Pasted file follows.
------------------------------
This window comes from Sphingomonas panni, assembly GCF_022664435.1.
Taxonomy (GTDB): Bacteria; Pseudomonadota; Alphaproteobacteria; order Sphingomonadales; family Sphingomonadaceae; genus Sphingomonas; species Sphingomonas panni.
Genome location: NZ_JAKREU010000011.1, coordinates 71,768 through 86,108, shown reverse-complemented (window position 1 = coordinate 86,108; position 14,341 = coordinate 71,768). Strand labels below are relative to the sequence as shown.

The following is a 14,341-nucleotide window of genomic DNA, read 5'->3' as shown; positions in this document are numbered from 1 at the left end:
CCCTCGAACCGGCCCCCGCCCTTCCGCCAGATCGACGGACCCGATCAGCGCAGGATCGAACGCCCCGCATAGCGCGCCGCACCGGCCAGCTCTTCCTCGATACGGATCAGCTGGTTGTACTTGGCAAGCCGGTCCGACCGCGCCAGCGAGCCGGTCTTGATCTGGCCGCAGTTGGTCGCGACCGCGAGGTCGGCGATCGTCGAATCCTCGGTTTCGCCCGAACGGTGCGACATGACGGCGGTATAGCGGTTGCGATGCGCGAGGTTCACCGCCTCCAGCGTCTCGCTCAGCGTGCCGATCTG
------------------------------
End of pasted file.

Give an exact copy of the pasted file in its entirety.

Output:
This window comes from Sphingomonas panni, assembly GCF_022664435.1.
Taxonomy (GTDB): Bacteria; Pseudomonadota; Alphaproteobacteria; order Sphingomonadales; family Sphingomonadaceae; genus Sphingomonas; species Sphingomonas panni.
Genome location: NZ_JAKREU010000011.1, coordinates 71,768 through 86,108, shown reverse-complemented (window position 1 = coordinate 86,108; position 14,341 = coordinate 71,768). Strand labels below are relative to the sequence as shown.

The following is a 14,341-nucleotide window of genomic DNA, read 5'->3' as shown; positions in this document are numbered from 1 at the left end:
CCCTCGAACCGGCCCCCGCCCTTCCGCCAGATCGACGGACCCGATCAGCGCAGGATCGAACGCCCCGCATAGCGCGCCGCACCGGCCAGCTCTTCCTCGATACGGATCAGCTGGTTGTACTTGGCAAGCCGGTCCGACCGCGCCAGCGAGCCGGTCTTGATCTGGCCGCAGTTGGTCGCGACCGCGAGGTCGGCGATCGTCGAATCCTCGGTTTCGCCCGAACGGTGCGACATGACGGCGGTATAGCGGTTGCGATGCGCGAGGTTCACCGCCTCCAGCGTCTCGCTCAGCGTGCCGATCTG